When I arrived at the hotel everyone was already informed. They knew that I have coeliac disease and that I am allergic to fish and they had things prepared for breakfast – it’s perfect to travel with colleagues like that!

Once settled in, Trifon and I went for a walk around the city before going to the first gluten-free restaurant in Plovdiv where Trifon would take me for dinner.

Plovdiv is a very old city in southern Bulgaria. Trifon took me to see the old Roman theater. Very beautiful and well preserved! It reminded me of the one in Tarragona (Spain). It was a pity because it was already dark night and I could not see everything well, but in spite of the cold the city seemed very welcoming to me.   

When the time came, we went to the restaurant. It’s called Hemingway Restaurant and it’s at number 10 Gurko Street. Although it was not necessary because Trifon had informed them, before ordering I showed the gluten-free travel card in Bulgarian to the waiter. He showed me the pages with the allergens and, through Trifon, told me what I could eat.

I was very happy to discover the first gluten-free restaurant in Plovdiv. Travelling with colleagues like that, it’s best to take their advice! Trifon recommended me to try the ‘Šopska Salata’ (Shopska Salad), which is very typical of Bulgaria. It is a very mild salad with tomato, cucumber, onion, pepper and a white cheese typical of Bulgaria. It looks like Feta but does not have such a strong taste. All dressed with olive oil. Delicious! At the Hemingway they serve it with a piece of toast. If you order it, inform the waiter that you are celiac and they will bring it to you without the bread.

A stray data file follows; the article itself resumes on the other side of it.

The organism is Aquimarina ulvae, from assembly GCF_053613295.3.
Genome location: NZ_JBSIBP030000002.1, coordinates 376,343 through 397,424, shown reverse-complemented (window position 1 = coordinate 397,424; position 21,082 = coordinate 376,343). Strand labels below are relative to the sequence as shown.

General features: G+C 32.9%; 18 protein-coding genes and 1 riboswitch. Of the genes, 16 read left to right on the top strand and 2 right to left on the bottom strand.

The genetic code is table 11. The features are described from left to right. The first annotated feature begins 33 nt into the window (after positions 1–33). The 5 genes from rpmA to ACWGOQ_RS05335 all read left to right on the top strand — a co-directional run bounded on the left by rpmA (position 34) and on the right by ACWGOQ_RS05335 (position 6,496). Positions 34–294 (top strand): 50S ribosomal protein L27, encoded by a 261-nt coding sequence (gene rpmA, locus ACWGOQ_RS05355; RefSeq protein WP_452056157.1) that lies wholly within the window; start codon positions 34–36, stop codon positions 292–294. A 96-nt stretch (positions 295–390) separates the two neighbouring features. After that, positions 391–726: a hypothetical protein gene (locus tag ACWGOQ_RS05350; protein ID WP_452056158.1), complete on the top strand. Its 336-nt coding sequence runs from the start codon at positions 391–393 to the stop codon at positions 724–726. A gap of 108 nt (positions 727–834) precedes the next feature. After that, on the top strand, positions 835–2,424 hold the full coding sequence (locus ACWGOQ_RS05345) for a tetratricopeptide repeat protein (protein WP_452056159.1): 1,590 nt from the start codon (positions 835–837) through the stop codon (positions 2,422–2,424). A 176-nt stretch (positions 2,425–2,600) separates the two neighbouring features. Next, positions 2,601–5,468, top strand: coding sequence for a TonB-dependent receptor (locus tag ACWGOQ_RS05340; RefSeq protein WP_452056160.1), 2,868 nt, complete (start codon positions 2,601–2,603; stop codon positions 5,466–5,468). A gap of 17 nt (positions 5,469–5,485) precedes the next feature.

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As a second course, I ordered a risotto with chicken, spinach, asparagus, and celery that was also very good. At that time, I was already starting to feel tired. My body was still in Eastern time. Besides, I had gotten up at 4 am to get to the airport. Although I really wanted to try the gluten-free dessert they had (chocolate cake), I preferred to leave it there. I’d have a chance some other time.

The first gluten-free restaurant in Plovdiv I tried was very good. They also had very nice live music – perfect for dinner! We went back to the hotel and said goodbye until the next day.